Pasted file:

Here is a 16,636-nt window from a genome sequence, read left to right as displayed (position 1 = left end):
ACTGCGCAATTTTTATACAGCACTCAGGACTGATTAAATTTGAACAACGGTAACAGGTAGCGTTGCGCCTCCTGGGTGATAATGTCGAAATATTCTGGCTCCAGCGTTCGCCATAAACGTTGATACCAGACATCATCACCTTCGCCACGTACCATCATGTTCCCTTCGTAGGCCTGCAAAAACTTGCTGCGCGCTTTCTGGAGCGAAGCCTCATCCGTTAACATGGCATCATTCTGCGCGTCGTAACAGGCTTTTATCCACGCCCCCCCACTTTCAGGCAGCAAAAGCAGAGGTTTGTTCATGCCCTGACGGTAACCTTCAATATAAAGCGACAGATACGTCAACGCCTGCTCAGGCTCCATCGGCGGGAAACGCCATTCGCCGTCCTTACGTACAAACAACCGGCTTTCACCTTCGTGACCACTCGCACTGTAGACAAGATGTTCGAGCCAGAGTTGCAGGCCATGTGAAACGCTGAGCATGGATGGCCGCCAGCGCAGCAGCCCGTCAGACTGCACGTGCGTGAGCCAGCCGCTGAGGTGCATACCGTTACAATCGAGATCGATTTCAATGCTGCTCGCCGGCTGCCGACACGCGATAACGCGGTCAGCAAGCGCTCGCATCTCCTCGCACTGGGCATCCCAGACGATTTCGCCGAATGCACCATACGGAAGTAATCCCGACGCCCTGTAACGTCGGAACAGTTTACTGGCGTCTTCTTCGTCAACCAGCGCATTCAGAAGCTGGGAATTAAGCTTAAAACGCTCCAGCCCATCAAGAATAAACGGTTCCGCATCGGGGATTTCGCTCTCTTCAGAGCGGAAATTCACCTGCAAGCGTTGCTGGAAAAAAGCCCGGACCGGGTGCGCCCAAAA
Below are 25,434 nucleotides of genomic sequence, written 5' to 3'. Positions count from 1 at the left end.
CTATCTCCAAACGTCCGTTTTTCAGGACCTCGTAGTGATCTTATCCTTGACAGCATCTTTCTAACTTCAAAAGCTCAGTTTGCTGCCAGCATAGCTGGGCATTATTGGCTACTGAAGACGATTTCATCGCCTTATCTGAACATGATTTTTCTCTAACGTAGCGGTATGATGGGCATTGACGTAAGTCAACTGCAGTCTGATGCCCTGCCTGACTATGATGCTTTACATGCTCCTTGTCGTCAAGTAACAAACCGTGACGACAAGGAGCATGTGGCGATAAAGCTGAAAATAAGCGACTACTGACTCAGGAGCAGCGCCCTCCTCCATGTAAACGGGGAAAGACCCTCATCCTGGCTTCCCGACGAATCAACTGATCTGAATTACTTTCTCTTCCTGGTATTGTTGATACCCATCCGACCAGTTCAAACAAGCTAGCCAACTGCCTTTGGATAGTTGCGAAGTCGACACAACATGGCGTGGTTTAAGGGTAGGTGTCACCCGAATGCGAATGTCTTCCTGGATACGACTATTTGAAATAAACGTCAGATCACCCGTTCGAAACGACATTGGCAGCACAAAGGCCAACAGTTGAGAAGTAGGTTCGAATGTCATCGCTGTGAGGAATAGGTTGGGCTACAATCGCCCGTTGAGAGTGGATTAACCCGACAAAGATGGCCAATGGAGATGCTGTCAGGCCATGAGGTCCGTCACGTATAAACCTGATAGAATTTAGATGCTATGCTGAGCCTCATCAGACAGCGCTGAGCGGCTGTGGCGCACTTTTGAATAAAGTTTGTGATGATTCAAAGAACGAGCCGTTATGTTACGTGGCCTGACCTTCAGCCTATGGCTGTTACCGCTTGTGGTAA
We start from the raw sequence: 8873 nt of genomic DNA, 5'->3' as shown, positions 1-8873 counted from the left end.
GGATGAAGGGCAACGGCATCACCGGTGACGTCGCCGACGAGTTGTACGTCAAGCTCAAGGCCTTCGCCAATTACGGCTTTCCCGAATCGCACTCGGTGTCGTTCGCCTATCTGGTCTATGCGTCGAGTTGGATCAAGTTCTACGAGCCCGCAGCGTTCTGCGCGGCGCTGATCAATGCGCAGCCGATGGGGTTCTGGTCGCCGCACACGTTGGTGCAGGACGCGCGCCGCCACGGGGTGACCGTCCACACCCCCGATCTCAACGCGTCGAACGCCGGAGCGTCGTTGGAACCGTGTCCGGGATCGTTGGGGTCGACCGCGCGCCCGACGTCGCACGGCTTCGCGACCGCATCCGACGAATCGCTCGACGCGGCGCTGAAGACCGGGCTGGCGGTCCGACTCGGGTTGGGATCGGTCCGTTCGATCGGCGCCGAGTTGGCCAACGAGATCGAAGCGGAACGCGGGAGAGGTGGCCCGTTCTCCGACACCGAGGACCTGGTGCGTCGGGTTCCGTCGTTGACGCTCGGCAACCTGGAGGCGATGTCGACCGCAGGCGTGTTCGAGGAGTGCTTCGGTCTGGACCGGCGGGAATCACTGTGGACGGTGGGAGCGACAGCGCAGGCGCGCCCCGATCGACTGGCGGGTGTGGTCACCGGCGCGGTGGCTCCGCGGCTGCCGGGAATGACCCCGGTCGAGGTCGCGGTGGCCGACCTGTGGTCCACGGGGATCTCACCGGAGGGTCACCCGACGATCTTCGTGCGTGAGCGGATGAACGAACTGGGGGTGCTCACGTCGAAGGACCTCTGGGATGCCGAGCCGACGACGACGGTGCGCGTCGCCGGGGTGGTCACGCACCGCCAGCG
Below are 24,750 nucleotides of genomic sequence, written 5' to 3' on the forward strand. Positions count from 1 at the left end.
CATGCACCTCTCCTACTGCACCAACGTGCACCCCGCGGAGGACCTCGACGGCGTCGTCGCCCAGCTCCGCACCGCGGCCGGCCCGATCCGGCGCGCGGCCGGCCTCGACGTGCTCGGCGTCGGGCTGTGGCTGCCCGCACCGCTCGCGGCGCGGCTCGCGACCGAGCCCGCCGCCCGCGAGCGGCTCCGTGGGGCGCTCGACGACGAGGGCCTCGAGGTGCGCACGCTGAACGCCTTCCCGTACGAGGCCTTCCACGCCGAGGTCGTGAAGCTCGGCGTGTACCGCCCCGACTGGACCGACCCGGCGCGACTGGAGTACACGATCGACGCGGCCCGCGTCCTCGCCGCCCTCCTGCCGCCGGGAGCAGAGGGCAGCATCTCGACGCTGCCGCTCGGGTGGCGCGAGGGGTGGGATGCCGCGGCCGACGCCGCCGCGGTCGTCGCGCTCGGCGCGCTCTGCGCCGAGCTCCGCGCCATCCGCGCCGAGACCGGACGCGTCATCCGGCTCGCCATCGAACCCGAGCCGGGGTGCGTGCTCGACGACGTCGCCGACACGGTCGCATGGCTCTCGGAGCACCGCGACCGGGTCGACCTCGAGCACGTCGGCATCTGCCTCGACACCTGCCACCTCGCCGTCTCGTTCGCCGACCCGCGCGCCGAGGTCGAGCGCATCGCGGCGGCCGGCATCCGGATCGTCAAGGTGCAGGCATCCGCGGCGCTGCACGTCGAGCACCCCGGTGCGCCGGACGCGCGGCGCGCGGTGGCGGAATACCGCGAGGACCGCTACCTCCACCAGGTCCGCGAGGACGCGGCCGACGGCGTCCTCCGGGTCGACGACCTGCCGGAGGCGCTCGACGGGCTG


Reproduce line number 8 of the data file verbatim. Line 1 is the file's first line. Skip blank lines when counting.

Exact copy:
CATGCACCTCTCCTACTGCACCAACGTGCACCCCGCGGAGGACCTCGACGGCGTCGTCGCCCAGCTCCGCACCGCGGCCGGCCCGATCCGGCGCGCGGCCGGCCTCGACGTGCTCGGCGTCGGGCTGTGGCTGCCCGCACCGCTCGCGGCGCGGCTCGCGACCGAGCCCGCCGCCCGCGAGCGGCTCCGTGGGGCGCTCGACGACGAGGGCCTCGAGGTGCGCACGCTGAACGCCTTCCCGTACGAGGCCTTCCACGCCGAGGTCGTGAAGCTCGGCGTGTACCGCCCCGACTGGACCGACCCGGCGCGACTGGAGTACACGATCGACGCGGCCCGCGTCCTCGCCGCCCTCCTGCCGCCGGGAGCAGAGGGCAGCATCTCGACGCTGCCGCTCGGGTGGCGCGAGGGGTGGGATGCCGCGGCCGACGCCGCCGCGGTCGTCGCGCTCGGCGCGCTCTGCGCCGAGCTCCGCGCCATCCGCGCCGAGACCGGACGCGTCATCCGGCTCGCCATCGAACCCGAGCCGGGGTGCGTGCTCGACGACGTCGCCGACACGGTCGCATGGCTCTCGGAGCACCGCGACCGGGTCGACCTCGAGCACGTCGGCATCTGCCTCGACACCTGCCACCTCGCCGTCTCGTTCGCCGACCCGCGCGCCGAGGTCGAGCGCATCGCGGCGGCCGGCATCCGGATCGTCAAGGTGCAGGCATCCGCGGCGCTGCACGTCGAGCACCCCGGTGCGCCGGACGCGCGGCGCGCGGTGGCGGAATACCGCGAGGACCGCTACCTCCACCAGGTCCGCGAGGACGCGGCCGACGGCGTCCTCCGGGTCGACGACCTGCCGGAGGCGCTCGACGGGCTG